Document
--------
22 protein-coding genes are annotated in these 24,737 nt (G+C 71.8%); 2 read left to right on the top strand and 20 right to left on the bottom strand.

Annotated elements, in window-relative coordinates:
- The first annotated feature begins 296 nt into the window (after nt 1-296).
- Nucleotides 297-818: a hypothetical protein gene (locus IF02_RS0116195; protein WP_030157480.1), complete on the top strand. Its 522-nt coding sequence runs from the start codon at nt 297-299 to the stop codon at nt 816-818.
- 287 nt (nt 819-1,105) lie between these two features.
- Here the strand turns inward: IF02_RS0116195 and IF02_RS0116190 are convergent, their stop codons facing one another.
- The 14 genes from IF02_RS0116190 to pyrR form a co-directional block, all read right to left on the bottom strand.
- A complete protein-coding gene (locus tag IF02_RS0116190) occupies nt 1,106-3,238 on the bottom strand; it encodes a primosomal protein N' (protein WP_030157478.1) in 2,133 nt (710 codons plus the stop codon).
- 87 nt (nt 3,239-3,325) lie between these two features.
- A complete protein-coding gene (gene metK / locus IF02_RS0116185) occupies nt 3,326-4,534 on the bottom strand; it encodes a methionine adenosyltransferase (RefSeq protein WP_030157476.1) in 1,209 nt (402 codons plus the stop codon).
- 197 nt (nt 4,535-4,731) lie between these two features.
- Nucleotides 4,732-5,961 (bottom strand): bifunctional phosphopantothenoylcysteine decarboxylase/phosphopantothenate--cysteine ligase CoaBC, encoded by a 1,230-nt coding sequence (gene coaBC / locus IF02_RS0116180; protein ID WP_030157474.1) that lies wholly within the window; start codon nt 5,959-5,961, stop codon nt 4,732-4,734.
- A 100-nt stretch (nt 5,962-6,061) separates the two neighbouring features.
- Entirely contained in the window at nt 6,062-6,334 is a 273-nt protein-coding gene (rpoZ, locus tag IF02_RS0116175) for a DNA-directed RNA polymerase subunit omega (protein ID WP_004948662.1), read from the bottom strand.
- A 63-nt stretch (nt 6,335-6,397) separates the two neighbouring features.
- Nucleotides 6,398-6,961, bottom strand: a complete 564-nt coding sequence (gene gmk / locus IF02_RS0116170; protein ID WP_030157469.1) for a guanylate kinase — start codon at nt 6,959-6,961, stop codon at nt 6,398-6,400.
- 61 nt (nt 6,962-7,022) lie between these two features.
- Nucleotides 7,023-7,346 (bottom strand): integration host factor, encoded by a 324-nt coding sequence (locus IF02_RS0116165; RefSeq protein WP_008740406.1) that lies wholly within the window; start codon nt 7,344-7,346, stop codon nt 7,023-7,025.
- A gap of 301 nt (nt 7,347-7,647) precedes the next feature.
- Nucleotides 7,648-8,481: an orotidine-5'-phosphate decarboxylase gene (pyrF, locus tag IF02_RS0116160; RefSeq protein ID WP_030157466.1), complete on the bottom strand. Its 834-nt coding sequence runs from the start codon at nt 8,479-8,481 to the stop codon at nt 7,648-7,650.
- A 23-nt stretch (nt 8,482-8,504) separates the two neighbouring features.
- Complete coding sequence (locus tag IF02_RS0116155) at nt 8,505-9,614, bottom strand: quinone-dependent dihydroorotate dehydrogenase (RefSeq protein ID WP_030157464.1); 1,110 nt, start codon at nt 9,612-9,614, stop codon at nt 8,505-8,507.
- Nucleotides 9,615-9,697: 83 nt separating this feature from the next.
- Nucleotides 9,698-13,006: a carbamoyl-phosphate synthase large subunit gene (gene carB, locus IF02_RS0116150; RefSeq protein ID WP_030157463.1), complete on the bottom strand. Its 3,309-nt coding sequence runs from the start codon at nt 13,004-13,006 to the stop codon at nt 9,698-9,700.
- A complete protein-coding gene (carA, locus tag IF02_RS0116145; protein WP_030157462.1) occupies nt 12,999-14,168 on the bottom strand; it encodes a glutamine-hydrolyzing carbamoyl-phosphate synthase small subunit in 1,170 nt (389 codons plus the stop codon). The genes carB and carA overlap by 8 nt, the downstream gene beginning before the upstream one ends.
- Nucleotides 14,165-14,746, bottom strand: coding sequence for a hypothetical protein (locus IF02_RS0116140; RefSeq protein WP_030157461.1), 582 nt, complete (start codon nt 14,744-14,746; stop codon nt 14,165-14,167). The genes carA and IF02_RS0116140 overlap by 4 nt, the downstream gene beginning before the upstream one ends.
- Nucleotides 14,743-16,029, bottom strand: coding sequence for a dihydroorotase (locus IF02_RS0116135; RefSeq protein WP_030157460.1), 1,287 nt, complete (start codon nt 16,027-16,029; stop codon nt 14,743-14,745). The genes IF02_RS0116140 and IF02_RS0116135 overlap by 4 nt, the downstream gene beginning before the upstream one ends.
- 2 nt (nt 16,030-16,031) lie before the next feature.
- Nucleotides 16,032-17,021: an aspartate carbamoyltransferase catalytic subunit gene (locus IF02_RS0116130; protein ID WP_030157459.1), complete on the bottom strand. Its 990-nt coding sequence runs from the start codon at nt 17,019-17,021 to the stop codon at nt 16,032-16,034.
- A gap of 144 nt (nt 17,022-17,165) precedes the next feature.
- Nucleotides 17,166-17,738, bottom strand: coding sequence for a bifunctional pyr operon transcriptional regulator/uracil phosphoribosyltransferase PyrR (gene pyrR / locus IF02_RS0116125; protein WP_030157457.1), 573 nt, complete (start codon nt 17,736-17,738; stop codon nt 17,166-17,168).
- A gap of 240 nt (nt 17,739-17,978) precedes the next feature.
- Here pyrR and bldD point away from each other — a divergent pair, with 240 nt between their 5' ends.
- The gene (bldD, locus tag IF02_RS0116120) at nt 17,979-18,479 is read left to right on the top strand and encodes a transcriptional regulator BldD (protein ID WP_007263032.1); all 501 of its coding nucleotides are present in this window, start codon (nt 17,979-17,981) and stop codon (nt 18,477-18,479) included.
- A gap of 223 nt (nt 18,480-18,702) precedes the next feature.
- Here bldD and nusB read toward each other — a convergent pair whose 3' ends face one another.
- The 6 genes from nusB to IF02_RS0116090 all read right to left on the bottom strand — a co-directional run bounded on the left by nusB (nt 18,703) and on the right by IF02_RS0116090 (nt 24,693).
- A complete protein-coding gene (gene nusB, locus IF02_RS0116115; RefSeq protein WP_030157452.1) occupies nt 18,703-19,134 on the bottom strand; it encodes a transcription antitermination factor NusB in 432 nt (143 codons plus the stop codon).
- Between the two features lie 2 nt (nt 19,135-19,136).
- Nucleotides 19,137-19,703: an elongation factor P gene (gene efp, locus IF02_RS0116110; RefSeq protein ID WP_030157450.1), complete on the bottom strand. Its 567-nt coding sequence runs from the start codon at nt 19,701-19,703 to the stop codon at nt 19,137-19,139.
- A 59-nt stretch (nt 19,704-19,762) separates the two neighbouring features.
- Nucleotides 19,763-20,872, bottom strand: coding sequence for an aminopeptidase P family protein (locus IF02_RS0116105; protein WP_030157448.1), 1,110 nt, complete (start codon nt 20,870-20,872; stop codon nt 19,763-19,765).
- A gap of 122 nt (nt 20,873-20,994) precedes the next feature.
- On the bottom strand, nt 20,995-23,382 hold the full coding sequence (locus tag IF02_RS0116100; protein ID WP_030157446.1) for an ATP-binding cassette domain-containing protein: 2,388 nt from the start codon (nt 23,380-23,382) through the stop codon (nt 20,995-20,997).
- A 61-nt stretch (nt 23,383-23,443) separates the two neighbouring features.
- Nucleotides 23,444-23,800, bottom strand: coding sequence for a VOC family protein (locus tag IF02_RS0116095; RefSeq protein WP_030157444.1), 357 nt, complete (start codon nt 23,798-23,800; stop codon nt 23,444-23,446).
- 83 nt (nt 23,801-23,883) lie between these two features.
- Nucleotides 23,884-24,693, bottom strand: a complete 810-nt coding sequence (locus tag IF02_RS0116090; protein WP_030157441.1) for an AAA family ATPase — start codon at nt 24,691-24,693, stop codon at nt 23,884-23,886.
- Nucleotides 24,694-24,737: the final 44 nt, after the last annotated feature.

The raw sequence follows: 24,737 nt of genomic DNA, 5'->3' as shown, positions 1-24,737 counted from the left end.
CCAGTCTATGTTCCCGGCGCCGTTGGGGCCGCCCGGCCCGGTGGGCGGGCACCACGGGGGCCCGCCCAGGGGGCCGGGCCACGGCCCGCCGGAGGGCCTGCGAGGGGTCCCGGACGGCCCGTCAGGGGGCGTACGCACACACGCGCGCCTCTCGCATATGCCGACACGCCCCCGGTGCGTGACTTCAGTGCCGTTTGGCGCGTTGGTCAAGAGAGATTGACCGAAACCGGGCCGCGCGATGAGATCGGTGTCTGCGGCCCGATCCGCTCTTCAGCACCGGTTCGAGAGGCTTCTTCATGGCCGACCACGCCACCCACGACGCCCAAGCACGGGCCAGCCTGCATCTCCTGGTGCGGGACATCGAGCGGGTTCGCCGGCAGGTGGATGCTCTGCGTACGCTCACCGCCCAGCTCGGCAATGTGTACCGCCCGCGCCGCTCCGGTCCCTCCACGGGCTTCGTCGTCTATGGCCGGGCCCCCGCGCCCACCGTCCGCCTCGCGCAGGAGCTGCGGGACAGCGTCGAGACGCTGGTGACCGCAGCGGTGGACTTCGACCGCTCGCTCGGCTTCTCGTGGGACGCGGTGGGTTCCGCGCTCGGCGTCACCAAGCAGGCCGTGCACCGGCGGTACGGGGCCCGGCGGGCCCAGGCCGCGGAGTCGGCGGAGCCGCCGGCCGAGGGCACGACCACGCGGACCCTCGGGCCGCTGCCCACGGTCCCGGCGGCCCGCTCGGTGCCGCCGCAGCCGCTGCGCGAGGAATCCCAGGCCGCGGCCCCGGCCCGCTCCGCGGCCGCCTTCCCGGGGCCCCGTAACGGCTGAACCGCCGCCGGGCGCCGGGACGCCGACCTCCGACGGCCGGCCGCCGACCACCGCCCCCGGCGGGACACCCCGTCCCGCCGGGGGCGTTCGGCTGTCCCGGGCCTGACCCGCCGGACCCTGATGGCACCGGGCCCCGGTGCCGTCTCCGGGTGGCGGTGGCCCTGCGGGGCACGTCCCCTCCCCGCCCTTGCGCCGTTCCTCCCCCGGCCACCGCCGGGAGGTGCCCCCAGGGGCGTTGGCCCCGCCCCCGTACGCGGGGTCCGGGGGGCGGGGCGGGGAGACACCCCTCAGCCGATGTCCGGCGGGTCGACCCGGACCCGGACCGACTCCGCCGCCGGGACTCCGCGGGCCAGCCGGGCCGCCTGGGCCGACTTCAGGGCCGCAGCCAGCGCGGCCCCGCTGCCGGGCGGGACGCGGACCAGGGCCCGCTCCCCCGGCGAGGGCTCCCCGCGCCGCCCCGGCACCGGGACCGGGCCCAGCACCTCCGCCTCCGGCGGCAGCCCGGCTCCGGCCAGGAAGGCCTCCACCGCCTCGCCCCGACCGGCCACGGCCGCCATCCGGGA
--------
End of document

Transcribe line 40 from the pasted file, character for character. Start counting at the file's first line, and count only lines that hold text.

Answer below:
- Nucleotides 19,137-19,703: an elongation factor P gene (gene efp, locus IF02_RS0116110; RefSeq protein ID WP_030157450.1), complete on the bottom strand. Its 567-nt coding sequence runs from the start codon at nt 19,701-19,703 to the stop codon at nt 19,137-19,139.